LEC11 - ACCG329 Lecture 11: The Greeks & Lecture 11:...

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1 ACCG329 Lecture 11: The Greeks & ACCG329 Lecture 11: The Greeks & Value-at-Risk Semester 1, 2009 Egon Kalotay Delta (See Figure 17.2, page 361) •D e l t a ( Δ ) is the rate of change of the option price with respect to the underlying Option price A B Slope = Δ Stock price
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2 Delta Hedging • This involves maintaining a delta neutral portfolio The delta of a European call on a stock paying The delta of a European call on a stock paying dividends at rate q is N ( d 1 ) e qT • The delta of a European put is e qT [ N ( d 1 ) – 1] • The hedge position must be frequently rebalanced • Delta hedging a written option involves a “buy high, sell low” trading rule sell low trading rule • See Tables 17.2 (page 364) and 17.3 (page 365) for examples of delta hedging Using Futures for Delta Hedging The delta of a futures contract is ( r-q ) T • The delta of a futures contract is e times the delta of a spot contract • The position required in futures for delta hedging is therefore e - ( r-q ) T times the position required in the corresponding spot contract
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3 Theta Theta Θ ) of a derivative (or portfolio of • Theta ( ) of a derivative (or portfolio of derivatives) is the rate of change of the value with respect to the passage of time • The theta of a call or put is usually negative. This means that, if time passes with the price of the underlying asset and its volatility of the underlying asset and its volatility remaining the same, the value of the option declines Gamma • Gamma ( Γ ) is the rate of change of delta Δ ) with respect to the price of the delta ( ) with respect to the price of the underlying asset • Gamma is greatest for options that are close to the money (see Figure 17.9, page 372)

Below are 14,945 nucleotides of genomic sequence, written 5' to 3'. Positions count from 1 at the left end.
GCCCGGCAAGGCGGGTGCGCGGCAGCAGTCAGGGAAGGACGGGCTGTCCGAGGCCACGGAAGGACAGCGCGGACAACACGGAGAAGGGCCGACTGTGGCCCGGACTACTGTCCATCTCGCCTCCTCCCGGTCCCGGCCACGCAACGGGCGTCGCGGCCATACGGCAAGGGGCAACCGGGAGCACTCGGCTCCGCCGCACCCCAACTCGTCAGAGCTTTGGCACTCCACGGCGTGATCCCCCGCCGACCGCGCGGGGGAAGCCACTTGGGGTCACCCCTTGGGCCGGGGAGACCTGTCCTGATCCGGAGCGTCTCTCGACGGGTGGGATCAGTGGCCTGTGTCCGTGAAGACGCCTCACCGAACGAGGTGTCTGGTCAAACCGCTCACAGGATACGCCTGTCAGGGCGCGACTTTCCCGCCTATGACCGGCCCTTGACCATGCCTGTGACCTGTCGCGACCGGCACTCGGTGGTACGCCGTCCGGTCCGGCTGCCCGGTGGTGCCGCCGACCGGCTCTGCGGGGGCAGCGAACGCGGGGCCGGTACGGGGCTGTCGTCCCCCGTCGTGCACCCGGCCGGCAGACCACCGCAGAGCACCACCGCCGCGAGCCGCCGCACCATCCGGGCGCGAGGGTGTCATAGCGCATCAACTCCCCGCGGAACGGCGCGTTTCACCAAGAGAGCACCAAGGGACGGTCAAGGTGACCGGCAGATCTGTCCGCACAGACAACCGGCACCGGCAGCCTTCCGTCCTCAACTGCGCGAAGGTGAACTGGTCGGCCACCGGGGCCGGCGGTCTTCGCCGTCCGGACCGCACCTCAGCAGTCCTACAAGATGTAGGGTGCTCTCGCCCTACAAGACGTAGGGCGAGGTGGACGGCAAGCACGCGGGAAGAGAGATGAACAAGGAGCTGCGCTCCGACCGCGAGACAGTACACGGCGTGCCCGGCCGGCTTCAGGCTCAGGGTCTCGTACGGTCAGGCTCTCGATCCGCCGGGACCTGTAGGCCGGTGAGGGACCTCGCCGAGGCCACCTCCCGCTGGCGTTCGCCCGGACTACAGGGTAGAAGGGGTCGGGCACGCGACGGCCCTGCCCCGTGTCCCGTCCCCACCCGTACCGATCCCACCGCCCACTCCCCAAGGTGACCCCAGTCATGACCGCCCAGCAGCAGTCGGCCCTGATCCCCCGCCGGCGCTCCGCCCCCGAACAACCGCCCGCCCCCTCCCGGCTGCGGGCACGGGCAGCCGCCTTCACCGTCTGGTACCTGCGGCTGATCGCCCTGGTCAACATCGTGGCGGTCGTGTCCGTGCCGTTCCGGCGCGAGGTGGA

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4 Gamma Addresses Delta Hedging Errors Caused By Curvature (Figure 17.7, page 369) Ca Call price C '' C ' S C Stock price S ' Interpretation of Gamma • For a delta neutral portfolio, ΔΠ ≈ Θ Δ t + ½ ΓΔ S 2 ΔΠ Δ S ΔΠ Δ S Negative Gamma Positive Gamma
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5 Relationship Between Delta, Gamma, and Theta For a portfolio of derivatives on a stock paying a continuous dividend yield at rate q 1 Θ Δ Γ Π + + = () rq S S r 2 22 σ Vega & Rho • Vega ( ν ) is the rate of change of the value of a derivatives portfolio with respect to volatility – Vega tends to be greatest for options that are close to the money (See Figure 17.11, page 374) • Rho is the rate of change of the value of a derivative with respect to the interest rate – For currency options there are 2 rhos
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6 Managing Delta, Gamma, & Vega Δ
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This note was uploaded on 08/13/2011 for the course ACCG 329 taught by Professor Egonkalotay during the Three '09 term at Macquarie.

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LEC11 - ACCG329 Lecture 11: The Greeks & Lecture 11:...

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